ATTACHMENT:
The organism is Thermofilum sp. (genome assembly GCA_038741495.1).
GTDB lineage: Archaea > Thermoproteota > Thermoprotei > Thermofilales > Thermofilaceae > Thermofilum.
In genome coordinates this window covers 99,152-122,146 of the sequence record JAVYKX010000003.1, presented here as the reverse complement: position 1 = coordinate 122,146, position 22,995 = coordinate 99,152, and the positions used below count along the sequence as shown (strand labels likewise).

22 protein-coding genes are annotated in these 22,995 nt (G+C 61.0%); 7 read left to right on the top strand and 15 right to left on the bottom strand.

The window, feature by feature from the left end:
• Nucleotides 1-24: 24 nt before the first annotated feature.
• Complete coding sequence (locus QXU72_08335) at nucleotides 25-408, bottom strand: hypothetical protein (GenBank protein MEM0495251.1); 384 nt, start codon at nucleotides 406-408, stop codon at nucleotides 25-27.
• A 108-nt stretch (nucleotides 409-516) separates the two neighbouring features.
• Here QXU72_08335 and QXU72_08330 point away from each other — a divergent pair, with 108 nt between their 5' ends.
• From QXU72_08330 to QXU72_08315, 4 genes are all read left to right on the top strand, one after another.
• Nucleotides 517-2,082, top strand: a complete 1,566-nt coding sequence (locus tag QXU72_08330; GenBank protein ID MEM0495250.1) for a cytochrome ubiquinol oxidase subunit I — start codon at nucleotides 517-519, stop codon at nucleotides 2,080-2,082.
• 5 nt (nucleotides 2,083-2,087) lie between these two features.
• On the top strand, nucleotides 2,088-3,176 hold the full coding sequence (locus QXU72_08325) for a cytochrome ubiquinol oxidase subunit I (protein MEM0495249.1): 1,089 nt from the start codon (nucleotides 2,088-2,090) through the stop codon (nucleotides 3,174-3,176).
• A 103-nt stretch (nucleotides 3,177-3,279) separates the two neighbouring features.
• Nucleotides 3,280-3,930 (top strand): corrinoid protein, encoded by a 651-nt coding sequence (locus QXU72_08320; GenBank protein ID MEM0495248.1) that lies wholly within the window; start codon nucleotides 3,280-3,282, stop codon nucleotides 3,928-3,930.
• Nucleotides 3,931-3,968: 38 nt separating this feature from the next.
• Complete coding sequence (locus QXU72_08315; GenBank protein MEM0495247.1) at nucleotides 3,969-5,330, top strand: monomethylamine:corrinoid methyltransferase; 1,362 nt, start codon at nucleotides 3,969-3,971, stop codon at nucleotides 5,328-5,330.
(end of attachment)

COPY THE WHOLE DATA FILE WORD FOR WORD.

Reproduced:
The organism is Thermofilum sp. (genome assembly GCA_038741495.1).
GTDB lineage: Archaea > Thermoproteota > Thermoprotei > Thermofilales > Thermofilaceae > Thermofilum.
In genome coordinates this window covers 99,152-122,146 of the sequence record JAVYKX010000003.1, presented here as the reverse complement: position 1 = coordinate 122,146, position 22,995 = coordinate 99,152, and the positions used below count along the sequence as shown (strand labels likewise).

22 protein-coding genes are annotated in these 22,995 nt (G+C 61.0%); 7 read left to right on the top strand and 15 right to left on the bottom strand.

The window, feature by feature from the left end:
• Nucleotides 1-24: 24 nt before the first annotated feature.
• Complete coding sequence (locus QXU72_08335) at nucleotides 25-408, bottom strand: hypothetical protein (GenBank protein MEM0495251.1); 384 nt, start codon at nucleotides 406-408, stop codon at nucleotides 25-27.
• A 108-nt stretch (nucleotides 409-516) separates the two neighbouring features.
• Here QXU72_08335 and QXU72_08330 point away from each other — a divergent pair, with 108 nt between their 5' ends.
• From QXU72_08330 to QXU72_08315, 4 genes are all read left to right on the top strand, one after another.
• Nucleotides 517-2,082, top strand: a complete 1,566-nt coding sequence (locus tag QXU72_08330; GenBank protein ID MEM0495250.1) for a cytochrome ubiquinol oxidase subunit I — start codon at nucleotides 517-519, stop codon at nucleotides 2,080-2,082.
• 5 nt (nucleotides 2,083-2,087) lie between these two features.
• On the top strand, nucleotides 2,088-3,176 hold the full coding sequence (locus QXU72_08325) for a cytochrome ubiquinol oxidase subunit I (protein MEM0495249.1): 1,089 nt from the start codon (nucleotides 2,088-2,090) through the stop codon (nucleotides 3,174-3,176).
• A 103-nt stretch (nucleotides 3,177-3,279) separates the two neighbouring features.
• Nucleotides 3,280-3,930 (top strand): corrinoid protein, encoded by a 651-nt coding sequence (locus QXU72_08320; GenBank protein ID MEM0495248.1) that lies wholly within the window; start codon nucleotides 3,280-3,282, stop codon nucleotides 3,928-3,930.
• Nucleotides 3,931-3,968: 38 nt separating this feature from the next.
• Complete coding sequence (locus QXU72_08315; GenBank protein MEM0495247.1) at nucleotides 3,969-5,330, top strand: monomethylamine:corrinoid methyltransferase; 1,362 nt, start codon at nucleotides 3,969-3,971, stop codon at nucleotides 5,328-5,330.